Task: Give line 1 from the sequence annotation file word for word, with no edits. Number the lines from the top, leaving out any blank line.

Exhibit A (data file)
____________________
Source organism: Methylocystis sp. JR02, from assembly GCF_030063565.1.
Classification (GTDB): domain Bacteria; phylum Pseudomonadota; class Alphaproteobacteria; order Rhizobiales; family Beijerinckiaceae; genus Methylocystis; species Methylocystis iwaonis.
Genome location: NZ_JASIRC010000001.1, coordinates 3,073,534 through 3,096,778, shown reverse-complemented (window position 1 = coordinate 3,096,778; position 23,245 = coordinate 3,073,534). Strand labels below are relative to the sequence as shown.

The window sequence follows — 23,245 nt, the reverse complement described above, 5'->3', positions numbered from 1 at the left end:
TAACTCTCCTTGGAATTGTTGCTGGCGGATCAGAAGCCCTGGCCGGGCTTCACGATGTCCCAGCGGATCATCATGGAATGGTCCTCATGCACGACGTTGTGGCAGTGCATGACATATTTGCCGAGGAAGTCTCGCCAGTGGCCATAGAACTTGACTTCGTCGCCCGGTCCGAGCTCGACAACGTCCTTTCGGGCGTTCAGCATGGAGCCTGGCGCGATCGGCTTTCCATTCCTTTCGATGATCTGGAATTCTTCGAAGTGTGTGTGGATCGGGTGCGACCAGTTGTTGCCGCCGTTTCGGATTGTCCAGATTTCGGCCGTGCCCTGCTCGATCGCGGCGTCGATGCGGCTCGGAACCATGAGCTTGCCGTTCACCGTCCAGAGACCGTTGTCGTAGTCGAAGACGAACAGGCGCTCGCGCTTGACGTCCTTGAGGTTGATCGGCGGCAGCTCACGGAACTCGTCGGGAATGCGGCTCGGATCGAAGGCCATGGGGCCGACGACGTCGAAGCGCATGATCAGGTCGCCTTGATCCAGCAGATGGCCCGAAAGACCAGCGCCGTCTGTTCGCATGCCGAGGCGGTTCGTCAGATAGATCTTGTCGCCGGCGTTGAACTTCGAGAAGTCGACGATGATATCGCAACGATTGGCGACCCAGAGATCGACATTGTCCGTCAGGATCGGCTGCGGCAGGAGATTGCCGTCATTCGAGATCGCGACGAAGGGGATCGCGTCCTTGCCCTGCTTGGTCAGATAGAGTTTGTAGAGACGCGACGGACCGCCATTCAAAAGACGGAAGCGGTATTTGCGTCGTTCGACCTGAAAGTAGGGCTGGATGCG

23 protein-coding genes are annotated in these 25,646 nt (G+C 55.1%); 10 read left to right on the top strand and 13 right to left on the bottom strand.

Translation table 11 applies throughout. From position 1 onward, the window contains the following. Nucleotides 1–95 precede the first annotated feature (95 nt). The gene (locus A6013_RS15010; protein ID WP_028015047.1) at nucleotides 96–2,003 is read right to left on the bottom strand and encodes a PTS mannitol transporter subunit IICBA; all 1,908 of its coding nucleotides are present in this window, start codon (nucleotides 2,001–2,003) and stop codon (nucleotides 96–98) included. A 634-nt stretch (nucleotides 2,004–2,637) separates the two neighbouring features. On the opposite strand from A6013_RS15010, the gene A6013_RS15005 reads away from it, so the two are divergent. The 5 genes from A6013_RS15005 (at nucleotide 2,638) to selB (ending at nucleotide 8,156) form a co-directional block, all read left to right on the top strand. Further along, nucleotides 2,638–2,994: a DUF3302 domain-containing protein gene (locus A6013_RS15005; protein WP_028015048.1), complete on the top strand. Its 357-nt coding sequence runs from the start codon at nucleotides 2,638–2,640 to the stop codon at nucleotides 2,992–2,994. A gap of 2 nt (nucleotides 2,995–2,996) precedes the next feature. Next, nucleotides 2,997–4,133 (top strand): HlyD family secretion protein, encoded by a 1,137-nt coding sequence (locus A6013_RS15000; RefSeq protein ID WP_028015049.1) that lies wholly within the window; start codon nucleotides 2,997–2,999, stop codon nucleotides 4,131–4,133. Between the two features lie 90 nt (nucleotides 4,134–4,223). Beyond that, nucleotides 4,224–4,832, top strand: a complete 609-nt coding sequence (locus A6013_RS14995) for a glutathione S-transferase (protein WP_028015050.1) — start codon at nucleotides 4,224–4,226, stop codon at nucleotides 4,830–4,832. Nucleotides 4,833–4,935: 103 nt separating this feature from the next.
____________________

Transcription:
Source organism: Methylocystis sp. JR02, from assembly GCF_030063565.1.